(Top row, L to R): a general store; a bungalow that seemed entirely populated by donkeys; a loose collection of smallholdings enclosed by immaculately maintained barbed-wire fencing. (Bottom row): what appears to have been a "Little Boutique Hotel" until fairly recently, now spookily abandoned. And no-one I asked knew a thing about it.
I will return to Tesselaarsdal in a later episode of this Blog series but what I really want to do is properly research a full-length article.
Moving further North East towards Stanford, both of us were moved by the moody rolling hills and their varied textures reflecting the cycles of agriculture in the area.
During a previous expedition to the Cape, Shan and Kate (our daughter) had taken the opportunity, I suspect aided and abetted by Kinks, to visit the penguin colony at Betty's Bay. Shan was keen to take me there. I had seen a bunch of penguins in amongst the Boulders on the outskirts of Simonstown but, beguiled by my dearly beloved's tales of these avian busybodies scurrying about their daily business in their thousands, I happily went along for the ride.
If you have the option, don't go there in the moulting season (seemingly November into December). There were thousands of Penguins but the vast majority of them were standing around in bunches, looking depressed. And being very smelly. After we left, a couple of people I spoke to confirmed that this was a penguin thing6.
We did have an enjoyable light lunch in Kleinmond, followed by a scenic drive up to the Iona wine estate and a little beyond to gaze over the Grabouw/Elgin valley (partner/rival to Hemel-en-Aarde).
(Top row, L to R): Betty's Bay Bleak House; Depressed penguins moulting on a slipway; (Middle row, L to R): Mountains across the bay viewed through a fissure in a century old oak post; at least two of the penguins had other things on their minds than being depressed ... necking in the sunshine, perhaps? (Bottom row, L to R}: A fine sweeping beach seen from an al fresco Kleinmond restaurant, with the Babilonstoring Mountains in the background; Elgin farms in the basin formed within the Hottentots-Holland mountains ... some fab wine farms down there to rival the Hemel-en-Aarde.
Bit of a shock re: visa extension
When planning our much-postponed visit to South Africa we came across a little clause somewhere, which stipulated that we would have to obtain a visa extension to remain in the country for more than 90 days. This fell short of our 144 day duration. As is always our wont, we immediately assumed panic mode. The planning had been stressful enough anyway and here was another obstacle standing in our path. It may not sound like much, and perhaps it shouldn't have been, but the complete lack of coherent information had the makings of a nightmare.
Initially we were pointed at a South African government website that suggested it was a piece of cake and could all be done online. Whew, huge relief. The relief didn't last long ... only until we tried to follow the online instructions and were politely informed that the system had not been commissioned yet.
Who should we ask how to resolve this? Our carrier, British Airways, who had happily accepted a 5-month return flight, had no idea. The South Africa embassy in London was worse than useless (and quite rude to boot). We were abandoned to Googlesphere. Eventually following a path that seemed plausible we found someone that told us that we couldn't obtain an extension from outside of South Africa and would have to do it when we got there.
The most probable solution we'd been given was that, once we were in SA, we'd have to take our passports to an office of the Department of Home Affairs. If one chose the office carefully, one would have to join a queue that may take quite a few hours but the extensions would be appended there and then. The most convenient appropriate office was evidently in Caledon, which wasn't too bad, especially as I could combine a visit to the Tesselaarsdal section of the museum nearby. Do a bit of research and a visa extension in one 90 km round trip.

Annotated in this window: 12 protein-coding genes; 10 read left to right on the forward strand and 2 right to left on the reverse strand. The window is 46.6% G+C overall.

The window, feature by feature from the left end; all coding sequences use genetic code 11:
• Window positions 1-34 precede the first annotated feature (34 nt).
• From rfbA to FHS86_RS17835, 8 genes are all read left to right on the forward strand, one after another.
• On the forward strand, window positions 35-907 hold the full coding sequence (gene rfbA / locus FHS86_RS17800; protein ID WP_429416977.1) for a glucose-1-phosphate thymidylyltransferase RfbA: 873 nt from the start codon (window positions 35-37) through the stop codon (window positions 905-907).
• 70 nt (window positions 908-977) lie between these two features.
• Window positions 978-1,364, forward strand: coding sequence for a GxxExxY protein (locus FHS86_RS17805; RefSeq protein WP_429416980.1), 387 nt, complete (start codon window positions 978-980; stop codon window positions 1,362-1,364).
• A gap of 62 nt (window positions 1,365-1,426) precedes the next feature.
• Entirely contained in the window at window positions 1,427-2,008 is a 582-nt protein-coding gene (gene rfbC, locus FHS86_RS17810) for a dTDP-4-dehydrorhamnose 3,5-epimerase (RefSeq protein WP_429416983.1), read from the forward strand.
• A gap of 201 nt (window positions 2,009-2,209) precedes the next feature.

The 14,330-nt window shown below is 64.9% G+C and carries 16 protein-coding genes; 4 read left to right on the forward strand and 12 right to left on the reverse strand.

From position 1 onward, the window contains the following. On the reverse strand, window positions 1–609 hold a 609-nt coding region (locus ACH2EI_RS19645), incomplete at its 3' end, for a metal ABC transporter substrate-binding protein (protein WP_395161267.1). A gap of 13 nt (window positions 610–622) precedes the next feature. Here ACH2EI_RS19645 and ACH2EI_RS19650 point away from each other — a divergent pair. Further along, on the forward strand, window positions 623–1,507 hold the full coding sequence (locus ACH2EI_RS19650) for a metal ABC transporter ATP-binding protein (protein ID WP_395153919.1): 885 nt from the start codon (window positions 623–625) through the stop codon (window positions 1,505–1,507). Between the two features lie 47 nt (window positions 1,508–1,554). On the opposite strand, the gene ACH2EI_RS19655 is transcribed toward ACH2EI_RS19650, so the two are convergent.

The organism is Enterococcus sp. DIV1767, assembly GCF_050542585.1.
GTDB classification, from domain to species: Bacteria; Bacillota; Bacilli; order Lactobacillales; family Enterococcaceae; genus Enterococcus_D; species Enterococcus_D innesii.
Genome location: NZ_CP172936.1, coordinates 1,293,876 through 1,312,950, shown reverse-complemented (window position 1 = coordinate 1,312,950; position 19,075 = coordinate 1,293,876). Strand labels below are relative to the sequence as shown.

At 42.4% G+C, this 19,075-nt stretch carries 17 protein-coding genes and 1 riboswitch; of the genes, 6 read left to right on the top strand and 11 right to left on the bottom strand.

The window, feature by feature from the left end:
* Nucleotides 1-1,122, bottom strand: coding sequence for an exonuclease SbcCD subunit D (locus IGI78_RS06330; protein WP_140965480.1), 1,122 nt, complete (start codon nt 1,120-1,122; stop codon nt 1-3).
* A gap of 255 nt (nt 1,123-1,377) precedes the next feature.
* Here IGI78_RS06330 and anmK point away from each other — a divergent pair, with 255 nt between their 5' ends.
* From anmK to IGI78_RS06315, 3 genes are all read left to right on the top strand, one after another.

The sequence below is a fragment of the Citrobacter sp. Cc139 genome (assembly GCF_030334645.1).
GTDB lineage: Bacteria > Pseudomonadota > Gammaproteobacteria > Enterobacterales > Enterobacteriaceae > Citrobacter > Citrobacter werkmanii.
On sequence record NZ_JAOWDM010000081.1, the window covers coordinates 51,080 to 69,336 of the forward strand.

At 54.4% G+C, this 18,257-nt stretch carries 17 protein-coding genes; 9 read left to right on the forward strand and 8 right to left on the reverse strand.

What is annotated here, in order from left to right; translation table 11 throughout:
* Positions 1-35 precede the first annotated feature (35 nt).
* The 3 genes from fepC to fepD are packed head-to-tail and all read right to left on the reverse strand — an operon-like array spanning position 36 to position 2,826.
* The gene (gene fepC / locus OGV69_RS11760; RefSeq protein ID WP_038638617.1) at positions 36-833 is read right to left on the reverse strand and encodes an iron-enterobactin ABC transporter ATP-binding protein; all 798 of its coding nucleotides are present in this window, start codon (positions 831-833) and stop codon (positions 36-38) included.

We should've realised that things could never be that simple ... 7
Forty years of friendship in abstentia.
How to end this episode on an upbeat note? Well, that's the easiest question so far.
Once upon a time, in the beginning, Shan had been attempting over several forays to the Cape, staggered over quite a few years, to hook up with one of her oldest and dearest friends from their jolling8 days in Joeys. Turns out the friend, Jane, has a restaurant in Kloof Nek with her husband, Solly. Said restaurant keeps them extremely busy and all attempts to join up in the past have ended in disappointment.
Enter Captain Markel. Through a few forays into Ms H's memory bank, managed to establish where Chez Solomon might be. Things became a bit easier from there and Captain M managed to contact Jane anonymously. We wanted to entertain six of our friends (two of whom were also relations). To cut a long story, and numerous calls to Jane, short, we ended up with a table for 4 for lunch on the first Wednesday in December. Shan was in the picture and Jane blissfully unaware.
Serendipitously, we would be staying a few nights with another friend of mine of many years. Must've been about 50 years I'd known Viv. She and her partner, John, were to be our guests at the Miller's Thumb and Viv had offered to drive so that Shan and I could celebrate our coup de grâce in style.
Viv, John, Shan and I were all in on the story but I suspect every one of us was a little apprehensive that the whole surprise could go horribly wrong. In the event it went off like a dream, give or take the odd happy tear and many, many hugs.
As is always the way with these things the tears shed were not in a miserable way, as can be seen from the pic at the outset of this blog. Sometimes the odd tear can be a gratifying thing especially when organising surprises.
The food was bloody gorgeous BTW ... do try the Miller's Thumb in Kloof Nek Road.
We contrived to return in the next episode.
I did mention at the start that this episode was going to jump about a bit. Things start in one timeframe and continue into another. So the next few episodes will contain continuations of our forays into Restless River, La Vierge, staying with Viv in Muizenberg, lots more about Home Affairs and, inter alia, more bits and bobs about Hermanus and Tesselaarsdal ...